Table 2 shows a particularly useful way of dividing test results into 5 levels. When this is done, one extreme level of the test result can be shown to rule in the diagnosis. In this case, you can rule in (because of SpPin) 59% of the patients with iron-deficiency anemia despite the unimpressive sensitivity (59%) that would have been achieved if the serum ferritin test results had been split at this level. Likelihood ratios ≥ 10, when applied to pretest probabilities ≥ 33% (0.33/0.67 = pretest odds of 0.5), generate post-test probabilities of 5/6 = ≥ 83%. Moreover, the other extreme level can rule out (because of SnNout) 75% of patients who do not have iron-deficiency anemia (again, despite an unimpressive specificity of 75%). Likelihood ratios ≤ 0.1, when applied to pretest probabilities ≤ 33% (0.33/0.67 = pretest odds of 0.5), generate post-test probabilities of 0.05/1.05 ≤5%. Two other intermediate levels can move a 50% prior probability (pretest odds of 1:1) to the useful but not usually diagnostic post-test probabilities of 4.8/5.8 = 83% and 0.39/1.39 = 28%. And one indeterminate level in the middle (containing about 10% of both sorts of patients) can be seen as uninformative, with a likelihood ratio of 1. To our surprise, our patient's test result generates the indeterminate likelihood ratio of only 1. A test that would have been judged very useful on the basis of the old sensitivity-specificity approach really hasn't been helpful in moving toward the diagnosis. We'll have to think about other tests (including perhaps the reference standard of a bone marrow aspiration) to sort out this problem.
At this and every other stage in the diagnostic process, we must decide whether to test further, treat, or abandon a diagnosis. Although it would be most comfortable to achieve post-test probabilities of 100% or 0%, in actual practice we seldom reach these idealized degrees of certainty. This uncertainty means that we must treat a disorder, although its probability still falls short of 100%, and stop pursuing a diagnosis, although its probability is still above 0%. These limitations are called thresholds, and when the post-test probability is at or below the point at which there is no difference between the value of withholding treatment and not testing further and the value of performing further tests, we neither treat nor test further for the target disorder; we are at the “no-treatment-no-test” threshold (4). And when the post-test probability is at or above the point at which there is no difference between the value of administering treatment and the value of performing further tests, we stop testing and start treating; we have crossed the “test-treatment” threshold. Between these 2 thresholds, we continue to carry out diagnostic tests in the hope that their results will send us across one of the thresholds, which are functions of such factors as the precision and accuracy of the diagnostic test and the risks and benefits of both the test and the treatment. Thresholds vary among diseases and individual patients.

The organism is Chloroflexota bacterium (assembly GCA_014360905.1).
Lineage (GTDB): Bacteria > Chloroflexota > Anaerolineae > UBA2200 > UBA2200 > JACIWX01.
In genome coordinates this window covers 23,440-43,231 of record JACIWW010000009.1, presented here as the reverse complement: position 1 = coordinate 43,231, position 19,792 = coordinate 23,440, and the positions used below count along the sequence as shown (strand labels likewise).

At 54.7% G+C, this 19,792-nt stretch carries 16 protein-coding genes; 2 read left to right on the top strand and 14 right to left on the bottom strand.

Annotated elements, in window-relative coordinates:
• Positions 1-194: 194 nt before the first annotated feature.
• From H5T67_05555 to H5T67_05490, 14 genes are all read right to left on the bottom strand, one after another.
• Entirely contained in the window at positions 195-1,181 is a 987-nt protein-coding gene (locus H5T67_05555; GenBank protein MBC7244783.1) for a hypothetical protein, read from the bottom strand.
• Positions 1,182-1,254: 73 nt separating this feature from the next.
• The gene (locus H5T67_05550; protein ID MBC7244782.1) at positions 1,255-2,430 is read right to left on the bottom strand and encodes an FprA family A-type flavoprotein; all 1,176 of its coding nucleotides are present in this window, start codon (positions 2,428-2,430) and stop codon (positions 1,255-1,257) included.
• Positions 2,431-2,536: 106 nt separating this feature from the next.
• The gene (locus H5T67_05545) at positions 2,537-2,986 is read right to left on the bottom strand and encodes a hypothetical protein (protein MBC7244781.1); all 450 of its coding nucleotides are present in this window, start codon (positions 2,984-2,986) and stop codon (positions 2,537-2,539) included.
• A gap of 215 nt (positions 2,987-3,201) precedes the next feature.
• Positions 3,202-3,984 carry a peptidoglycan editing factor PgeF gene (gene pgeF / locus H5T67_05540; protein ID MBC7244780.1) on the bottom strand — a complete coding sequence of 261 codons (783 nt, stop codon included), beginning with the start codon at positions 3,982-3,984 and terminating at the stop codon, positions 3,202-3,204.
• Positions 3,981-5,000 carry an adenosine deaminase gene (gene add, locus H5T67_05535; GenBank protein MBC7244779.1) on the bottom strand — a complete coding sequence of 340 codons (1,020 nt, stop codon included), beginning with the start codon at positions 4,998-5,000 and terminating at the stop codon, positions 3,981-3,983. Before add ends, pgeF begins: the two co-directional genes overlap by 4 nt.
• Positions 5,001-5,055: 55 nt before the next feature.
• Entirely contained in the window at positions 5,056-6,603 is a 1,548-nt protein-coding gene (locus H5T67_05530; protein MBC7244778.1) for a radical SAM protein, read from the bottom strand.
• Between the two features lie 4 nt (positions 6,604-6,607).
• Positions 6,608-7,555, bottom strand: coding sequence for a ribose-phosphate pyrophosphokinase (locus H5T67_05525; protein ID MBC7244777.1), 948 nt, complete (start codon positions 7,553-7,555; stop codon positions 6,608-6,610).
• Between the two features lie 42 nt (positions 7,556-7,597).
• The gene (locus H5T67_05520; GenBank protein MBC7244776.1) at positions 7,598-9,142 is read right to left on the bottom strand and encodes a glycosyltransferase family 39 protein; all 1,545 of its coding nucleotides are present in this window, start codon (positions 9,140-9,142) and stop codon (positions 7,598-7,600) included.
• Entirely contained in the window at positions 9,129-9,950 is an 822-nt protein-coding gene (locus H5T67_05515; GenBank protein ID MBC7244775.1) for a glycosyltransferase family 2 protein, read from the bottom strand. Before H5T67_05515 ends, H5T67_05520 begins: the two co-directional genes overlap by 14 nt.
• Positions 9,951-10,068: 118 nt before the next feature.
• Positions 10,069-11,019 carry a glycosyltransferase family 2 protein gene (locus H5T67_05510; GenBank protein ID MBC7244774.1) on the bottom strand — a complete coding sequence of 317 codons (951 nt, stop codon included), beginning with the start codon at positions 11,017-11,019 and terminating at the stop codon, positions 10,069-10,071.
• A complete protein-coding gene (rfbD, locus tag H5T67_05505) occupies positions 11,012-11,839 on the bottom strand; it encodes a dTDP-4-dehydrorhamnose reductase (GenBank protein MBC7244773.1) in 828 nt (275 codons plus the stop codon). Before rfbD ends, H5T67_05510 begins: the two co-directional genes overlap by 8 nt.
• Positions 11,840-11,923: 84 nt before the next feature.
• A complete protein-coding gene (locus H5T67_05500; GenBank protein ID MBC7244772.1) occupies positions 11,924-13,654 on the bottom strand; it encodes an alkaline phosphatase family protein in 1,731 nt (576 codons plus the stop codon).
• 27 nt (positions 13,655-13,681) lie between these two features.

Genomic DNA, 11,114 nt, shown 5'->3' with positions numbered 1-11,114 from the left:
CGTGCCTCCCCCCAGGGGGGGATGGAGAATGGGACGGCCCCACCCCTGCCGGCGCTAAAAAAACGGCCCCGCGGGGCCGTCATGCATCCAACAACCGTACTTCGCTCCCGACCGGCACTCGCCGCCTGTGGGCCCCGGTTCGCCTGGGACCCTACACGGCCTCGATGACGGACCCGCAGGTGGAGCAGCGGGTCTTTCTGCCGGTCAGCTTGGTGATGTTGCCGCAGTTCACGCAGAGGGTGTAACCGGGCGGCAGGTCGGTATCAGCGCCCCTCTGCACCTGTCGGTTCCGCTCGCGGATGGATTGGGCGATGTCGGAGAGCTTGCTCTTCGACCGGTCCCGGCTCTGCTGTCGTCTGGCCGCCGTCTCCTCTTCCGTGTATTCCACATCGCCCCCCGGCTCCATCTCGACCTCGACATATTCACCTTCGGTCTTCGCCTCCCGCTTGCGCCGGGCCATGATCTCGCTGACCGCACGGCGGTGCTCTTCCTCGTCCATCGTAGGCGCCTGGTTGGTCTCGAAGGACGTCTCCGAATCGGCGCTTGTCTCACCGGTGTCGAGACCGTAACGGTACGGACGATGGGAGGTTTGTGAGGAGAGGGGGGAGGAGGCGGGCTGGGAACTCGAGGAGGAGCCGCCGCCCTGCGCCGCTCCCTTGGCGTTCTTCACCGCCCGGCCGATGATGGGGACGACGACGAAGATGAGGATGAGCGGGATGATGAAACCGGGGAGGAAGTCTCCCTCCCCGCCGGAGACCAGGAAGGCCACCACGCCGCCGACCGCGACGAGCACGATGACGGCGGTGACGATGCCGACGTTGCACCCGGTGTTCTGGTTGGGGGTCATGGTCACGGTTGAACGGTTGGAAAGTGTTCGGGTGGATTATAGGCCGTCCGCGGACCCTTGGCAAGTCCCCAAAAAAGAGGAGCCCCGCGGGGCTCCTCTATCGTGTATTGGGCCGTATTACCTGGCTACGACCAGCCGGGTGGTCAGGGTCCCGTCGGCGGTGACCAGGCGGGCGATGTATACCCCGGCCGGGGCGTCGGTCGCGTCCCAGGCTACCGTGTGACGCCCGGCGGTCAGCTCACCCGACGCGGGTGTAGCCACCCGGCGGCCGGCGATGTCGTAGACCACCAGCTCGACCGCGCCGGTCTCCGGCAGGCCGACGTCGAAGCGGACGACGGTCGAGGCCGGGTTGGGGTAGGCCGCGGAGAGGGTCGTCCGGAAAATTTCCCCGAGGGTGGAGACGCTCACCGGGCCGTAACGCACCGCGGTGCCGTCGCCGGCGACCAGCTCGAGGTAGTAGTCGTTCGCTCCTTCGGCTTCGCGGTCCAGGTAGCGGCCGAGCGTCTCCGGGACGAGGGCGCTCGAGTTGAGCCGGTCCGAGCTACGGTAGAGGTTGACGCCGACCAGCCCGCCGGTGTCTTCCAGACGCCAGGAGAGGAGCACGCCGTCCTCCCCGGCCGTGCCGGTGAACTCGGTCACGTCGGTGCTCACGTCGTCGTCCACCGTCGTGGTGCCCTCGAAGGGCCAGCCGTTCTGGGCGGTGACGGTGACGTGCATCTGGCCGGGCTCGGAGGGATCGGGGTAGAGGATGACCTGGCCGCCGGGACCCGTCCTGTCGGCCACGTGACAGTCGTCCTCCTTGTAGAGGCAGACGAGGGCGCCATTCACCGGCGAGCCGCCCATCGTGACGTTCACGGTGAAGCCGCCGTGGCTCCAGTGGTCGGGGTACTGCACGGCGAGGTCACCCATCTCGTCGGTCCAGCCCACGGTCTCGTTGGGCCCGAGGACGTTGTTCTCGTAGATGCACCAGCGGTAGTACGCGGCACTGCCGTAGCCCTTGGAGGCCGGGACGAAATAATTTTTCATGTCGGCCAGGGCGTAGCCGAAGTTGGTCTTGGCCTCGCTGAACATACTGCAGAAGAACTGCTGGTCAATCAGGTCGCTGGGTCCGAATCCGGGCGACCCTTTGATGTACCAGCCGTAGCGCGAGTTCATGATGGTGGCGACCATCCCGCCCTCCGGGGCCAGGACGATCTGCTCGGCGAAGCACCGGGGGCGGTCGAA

Finally, there's an easier way of manipulating all these probability ↔ odds calculations; Figure is a nomogram for doing so. By anchoring a straight edge at the pretest probability on the left-hand column and rotating it until it intersects the likelihood ratio for the diagnostic test result in the center column, the post-test probability can be read in the right-hand column. This nomogram, when coupled with test-treatment thresholds, also provides clinicians with an additional approach to determining appropriate pretest probabilities. This time, the straight edge is anchored on the likelihood ratio for the diagnostic test result and is rotated until it intersects the post-test probability that corresponds to the appropriate threshold. The straight edge is then followed back to the left-hand scale, where it intersects the pretest probability; clinicians can then ask themselves, “Is a pretest probability at this level (or higher if trying to make a diagnosis, lower if trying to rule it out) clinically reasonable for my patient?”
When reported in ACP Journal Club, these measures of the accuracy of diagnostic tests will be accompanied, whenever possible, by their 95% confidence intervals. The key definitions in this editorial have been added to the Glossary, and future editorials will present other elements of the science of the art of clinical diagnosis in an effort to render it more effective and efficient and to promote improvements in the care of patients.
David L. Sackett, MD
University of Oxford
Oxford, England, UK
Sharon Straus, MD
University of Oxford
Oxford, England, UK
1. Guyatt GH. Readers' guide for articles evaluating diagnostic tests: what ACP Journal Club does for you and what you must do yourself [Editorial]. ACP J Club. 1991 Sep-Oct;115:A16. (Revised). Philadelphia: American College of Physicians; 1998.)
Table 1. Results of a systematic review of serum ferritin as a diagnostic test for iron-deficiency anemia*
|Target disorder (Iron-deficiency anemia)||Total|
|Diagnostic test result for serum ferritin||Positive (< 65 mmol/L)||731 (a)||270 (b)||1001 (a+b)|
|Negative (≥ 65 mmol/L)||78 (c)||1500 (d)||1578 (c+d)|
|Total||809 (a+c)||1770 (b+d)||2579 (a+b+c+d)|
*Sensitivity = a/(a + c) = 731/809 = 90%
Specificity = d/(b + d) = 1500/1770 = 85%
+LR = sensitivity/(1 − specificity) = 90%/15% = 6
-LR = (1 − sensitivity)/specificity = 10%/85% = 0.12
Positive predictive value = a/(a + b) = 731/1001 = 73%
Negative predictive value = d/(c + d) = 1500/1578 = 95%
Prevalence = pretest probability = (a + c)/(a + b + c + d) = 809/2579 = 31%
Table 2. The usefulness of five levels of a diagnostic test result*
|Diagnostic test result for serum ferritin (mmol/L)||Target disorder present||Target disorder absent||Likelihood ratio||Diagnostic impact|
|Very positive (<15)||474 (59)||20 (1.1)||52||Rule in (SpPin)|
|Moderately positive (15 to 34)||175 (22)||79 (4.5)||4.8||Intermediate high|
|Neutral (35 to 64)||82 (10)||171 (10)||1||Indeterminate|
|Moderately negative (65 to 94)||30 (3.7)||168 (9.5)||0.39||Intermediate low|
|Extremely negative (≥ 95)||48 (5.9)||1332 (75)||0.08||Rule out (SnNout)|
|Total||809 (100)||1770 (100)|
*SnNout = when a test has a very high sensitivity, a negative result rules out the diagnosis; SpPin = when a test has a very high specificity, a positive result rules in the diagnosis.
Pretest odds = pretest probability/(1 - pretest probability)
Post-test odds = pretest odds × likelihood ratio
Post-test probability = post-test odds/(post-test odds + 1)
Figure. Nomogram for interpreting diagnostic test results
Reproduced with permission from Fagan TJ. Nomogram for Baye's theorem. N Engl J Med. 1975;293:257.